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MDA
10-05-2004, 11:41:24
http://www.theinquirer.net/?article=15764

zmama
10-05-2004, 15:14:20
:lol: Not very clever are they

No longer Trippin
11-05-2004, 04:59:32
All it would have taken is two different ISP's... not that hard to do. Idiots.

Gary
11-05-2004, 15:20:09
:D

I presently have no need for DVD copying software since I don't think I've ever had a decent flawless DVD that I wanted to copy, but I'd love to own this software simply because some bullying authority thinks it should be able to deny ownership of it to me.

Freedoms are gradually being removed from the world by those with power.

IIRC the cost of that software was quite exorbitant anyway, wasn't it ? Only justifiable if you were either to go into the illegal mass copy & sell industry, or was willing to 'share' the application with dozens of your mates who'd 'chipped in' to purchase it.

King_Ghidra
11-05-2004, 15:46:32
Originally posted by Gary
[FONT=times new roman]:D
Freedoms are gradually being removed from the world by those with power.

FONT]

:rolleyes: oh please

Gary
11-05-2004, 15:54:46
Oh please what ?

Sir Penguin
11-05-2004, 17:54:54
I remember in one of my second-year computer science classes one of my teachers would occasionally take 10 minutes at the end of class to expound on something like the evils of Microsoft and how great open source is. One day he walked us through cracking the encryption on the FotR DVD and ripping it to disk. It was quite trivial. Anyway, he made a point of saying that if we had been in the US, he could have been arrested under the DMCA for doing that demonstration, even though he owned the DVD and didn't plan on doing anything that would have infringed on the copyright.

SP

King_Ghidra@home
11-05-2004, 19:12:06
Originally posted by Gary
Oh please what ?

oh please spare us the victimisation act - your 'freedoms' are a fucking joke. Many millions of people in the world don't have enough food, or water or medicine, or risk death from war or persecution every day. Talking about freedoms in relation to copying DVD's is a motherfucking bad joke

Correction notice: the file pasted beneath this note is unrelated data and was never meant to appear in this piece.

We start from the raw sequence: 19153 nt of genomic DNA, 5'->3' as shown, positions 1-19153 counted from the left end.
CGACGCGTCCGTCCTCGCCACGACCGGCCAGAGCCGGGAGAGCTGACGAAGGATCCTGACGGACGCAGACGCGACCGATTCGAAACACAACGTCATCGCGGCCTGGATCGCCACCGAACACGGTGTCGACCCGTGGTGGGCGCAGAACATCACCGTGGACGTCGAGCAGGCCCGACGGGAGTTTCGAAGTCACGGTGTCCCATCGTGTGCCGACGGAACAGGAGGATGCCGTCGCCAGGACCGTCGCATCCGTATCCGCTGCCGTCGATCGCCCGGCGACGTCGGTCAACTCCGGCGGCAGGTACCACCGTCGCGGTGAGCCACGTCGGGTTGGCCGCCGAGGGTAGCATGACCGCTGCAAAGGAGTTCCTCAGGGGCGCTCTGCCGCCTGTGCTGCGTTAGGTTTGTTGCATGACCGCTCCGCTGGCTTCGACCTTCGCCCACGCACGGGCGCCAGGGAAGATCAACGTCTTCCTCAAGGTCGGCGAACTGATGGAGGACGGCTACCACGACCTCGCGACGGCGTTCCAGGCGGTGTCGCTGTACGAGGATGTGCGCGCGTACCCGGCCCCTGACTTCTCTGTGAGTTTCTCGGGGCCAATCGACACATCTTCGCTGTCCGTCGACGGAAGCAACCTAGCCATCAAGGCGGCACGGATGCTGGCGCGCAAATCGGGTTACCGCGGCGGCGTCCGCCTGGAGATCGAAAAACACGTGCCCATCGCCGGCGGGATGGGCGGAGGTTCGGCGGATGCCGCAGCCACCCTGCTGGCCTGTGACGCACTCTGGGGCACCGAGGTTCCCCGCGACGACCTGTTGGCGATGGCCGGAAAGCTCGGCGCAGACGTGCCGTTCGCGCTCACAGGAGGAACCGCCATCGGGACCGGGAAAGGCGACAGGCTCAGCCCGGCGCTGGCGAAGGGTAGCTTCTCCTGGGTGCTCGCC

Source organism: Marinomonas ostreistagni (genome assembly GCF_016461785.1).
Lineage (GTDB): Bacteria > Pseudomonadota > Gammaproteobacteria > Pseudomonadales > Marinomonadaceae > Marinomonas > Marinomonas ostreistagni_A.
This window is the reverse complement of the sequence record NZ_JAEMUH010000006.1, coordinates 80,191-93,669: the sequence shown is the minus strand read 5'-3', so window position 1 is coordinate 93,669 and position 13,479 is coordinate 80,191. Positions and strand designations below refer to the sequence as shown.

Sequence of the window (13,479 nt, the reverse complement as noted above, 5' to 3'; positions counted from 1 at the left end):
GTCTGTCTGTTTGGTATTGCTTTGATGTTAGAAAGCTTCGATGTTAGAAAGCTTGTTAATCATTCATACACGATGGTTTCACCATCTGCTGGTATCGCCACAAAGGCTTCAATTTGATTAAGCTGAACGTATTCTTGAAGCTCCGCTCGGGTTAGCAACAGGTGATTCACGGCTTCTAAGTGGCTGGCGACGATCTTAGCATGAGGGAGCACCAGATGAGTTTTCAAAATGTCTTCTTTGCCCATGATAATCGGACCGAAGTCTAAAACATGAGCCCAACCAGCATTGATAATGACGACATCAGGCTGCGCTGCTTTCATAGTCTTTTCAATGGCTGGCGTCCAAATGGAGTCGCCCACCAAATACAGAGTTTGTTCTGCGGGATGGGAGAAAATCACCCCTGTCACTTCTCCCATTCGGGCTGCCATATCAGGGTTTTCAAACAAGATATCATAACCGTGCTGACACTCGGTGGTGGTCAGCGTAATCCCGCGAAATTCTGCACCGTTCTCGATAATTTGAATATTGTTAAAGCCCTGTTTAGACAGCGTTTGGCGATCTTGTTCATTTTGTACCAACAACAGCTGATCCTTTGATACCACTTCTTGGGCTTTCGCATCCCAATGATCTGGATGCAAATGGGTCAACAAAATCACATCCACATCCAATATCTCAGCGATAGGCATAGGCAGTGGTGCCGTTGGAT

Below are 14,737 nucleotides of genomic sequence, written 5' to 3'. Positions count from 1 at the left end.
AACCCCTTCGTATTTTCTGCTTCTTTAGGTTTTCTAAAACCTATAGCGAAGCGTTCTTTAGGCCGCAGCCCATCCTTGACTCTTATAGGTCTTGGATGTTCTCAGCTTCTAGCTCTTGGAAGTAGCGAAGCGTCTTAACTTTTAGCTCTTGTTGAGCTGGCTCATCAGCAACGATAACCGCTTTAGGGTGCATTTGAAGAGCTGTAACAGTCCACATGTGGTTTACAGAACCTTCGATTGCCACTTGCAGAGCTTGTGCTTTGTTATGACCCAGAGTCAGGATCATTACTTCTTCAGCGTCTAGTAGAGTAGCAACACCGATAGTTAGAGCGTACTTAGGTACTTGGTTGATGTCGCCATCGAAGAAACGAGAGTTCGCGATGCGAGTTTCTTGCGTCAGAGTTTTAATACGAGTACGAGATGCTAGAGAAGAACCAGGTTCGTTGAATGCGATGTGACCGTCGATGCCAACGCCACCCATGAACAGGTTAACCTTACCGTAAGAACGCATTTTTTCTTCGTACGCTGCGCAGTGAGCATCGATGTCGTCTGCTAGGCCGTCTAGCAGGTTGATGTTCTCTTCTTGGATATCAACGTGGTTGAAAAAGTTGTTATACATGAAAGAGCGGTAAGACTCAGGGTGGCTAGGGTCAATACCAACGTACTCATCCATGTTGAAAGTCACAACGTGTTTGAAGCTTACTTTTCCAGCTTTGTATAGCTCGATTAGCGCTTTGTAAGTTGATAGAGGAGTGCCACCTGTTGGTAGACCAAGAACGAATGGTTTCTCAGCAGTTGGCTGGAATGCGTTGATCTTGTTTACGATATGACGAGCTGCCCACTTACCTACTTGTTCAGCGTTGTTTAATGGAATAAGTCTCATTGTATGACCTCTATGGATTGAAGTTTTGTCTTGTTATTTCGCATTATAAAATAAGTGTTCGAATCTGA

And the statement 'freedoms are gradually being removed from the world by those with power'?? :lol: well that is the most sweeping generalisation i have heard for a long time.

In case you didn't notice, this article is about some dumbfucks trying to make a fast buck and evade the law. It wouldn't matter whether they were selling knocked off watches or DVD copying software, they're still just cheap businessmen/criminals, not some kind of fucking human rights activists.

Chris
11-05-2004, 19:43:12
You are taking away Gary's freedom to be absurd!

Sir Penguin
11-05-2004, 19:57:49
Originally posted by King_Ghidra@home
oh please spare us the victimisation act - your 'freedoms' are a fucking joke. Many millions of people in the world don't have enough food, or water or medicine, or risk death from war or persecution every day.
Name one.

The fact that other people's lives suck worse than our's doesn't mean that we should feel sorry for them to the extent that we ignore people who are taking our own freedom, as some kind of guilty apology for being well-off.

That said, this article isn't a great case for arguing against ignorant legislation like the DMCA.

SP

Darkstar
11-05-2004, 20:00:13
KG, Gary is right.

And we don't know that they are criminals. There are many nations in the world where a consumer has the legal right to back up any digital content they buy, regardless of the transport/storage medium. Like Russia, for instance. It's Hollywood and its lobby that has pressured the US Congress to pass such crazy legal items (and who are pressuring the world to "catch up" with the US on digital rights). As consumers in the USA, we have the RIGHT to copy a movie we buy on tape or disk. It's the basic compression algorithms on the DVDs that make it illegal to COPY or "get around" them. You still have the legal right to make copies of the content for your own usage (like, making a few copies of "The Little Mermaid" and letting your wee ones put that into the player... and scratch it up, etc etc etc) So go figure. It's like saying you have the right to drive your car, but not to get into it by opening a door or climbing in the window.